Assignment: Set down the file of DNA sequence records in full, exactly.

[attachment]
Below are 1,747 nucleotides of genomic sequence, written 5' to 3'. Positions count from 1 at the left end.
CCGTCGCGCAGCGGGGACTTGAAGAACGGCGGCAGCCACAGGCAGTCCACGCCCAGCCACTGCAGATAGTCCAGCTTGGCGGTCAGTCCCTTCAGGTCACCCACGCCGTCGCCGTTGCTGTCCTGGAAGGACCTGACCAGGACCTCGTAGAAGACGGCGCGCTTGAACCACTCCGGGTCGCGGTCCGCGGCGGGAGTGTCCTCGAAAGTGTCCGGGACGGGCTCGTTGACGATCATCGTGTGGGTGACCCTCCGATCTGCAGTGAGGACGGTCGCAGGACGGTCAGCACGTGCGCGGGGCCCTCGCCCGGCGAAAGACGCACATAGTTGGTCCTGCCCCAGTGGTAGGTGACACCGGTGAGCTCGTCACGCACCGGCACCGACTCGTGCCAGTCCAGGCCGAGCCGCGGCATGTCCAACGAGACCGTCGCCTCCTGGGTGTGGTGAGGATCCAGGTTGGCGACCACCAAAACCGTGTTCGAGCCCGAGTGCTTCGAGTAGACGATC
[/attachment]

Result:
Below are 1,747 nucleotides of genomic sequence, written 5' to 3'. Positions count from 1 at the left end.
CCGTCGCGCAGCGGGGACTTGAAGAACGGCGGCAGCCACAGGCAGTCCACGCCCAGCCACTGCAGATAGTCCAGCTTGGCGGTCAGTCCCTTCAGGTCACCCACGCCGTCGCCGTTGCTGTCCTGGAAGGACCTGACCAGGACCTCGTAGAAGACGGCGCGCTTGAACCACTCCGGGTCGCGGTCCGCGGCGGGAGTGTCCTCGAAAGTGTCCGGGACGGGCTCGTTGACGATCATCGTGTGGGTGACCCTCCGATCTGCAGTGAGGACGGTCGCAGGACGGTCAGCACGTGCGCGGGGCCCTCGCCCGGCGAAAGACGCACATAGTTGGTCCTGCCCCAGTGGTAGGTGACACCGGTGAGCTCGTCACGCACCGGCACCGACTCGTGCCAGTCCAGGCCGAGCCGCGGCATGTCCAACGAGACCGTCGCCTCCTGGGTGTGGTGAGGATCCAGGTTGGCGACCACCAAAACCGTGTTCGAGCCCGAGTGCTTCGAGTAGACGATC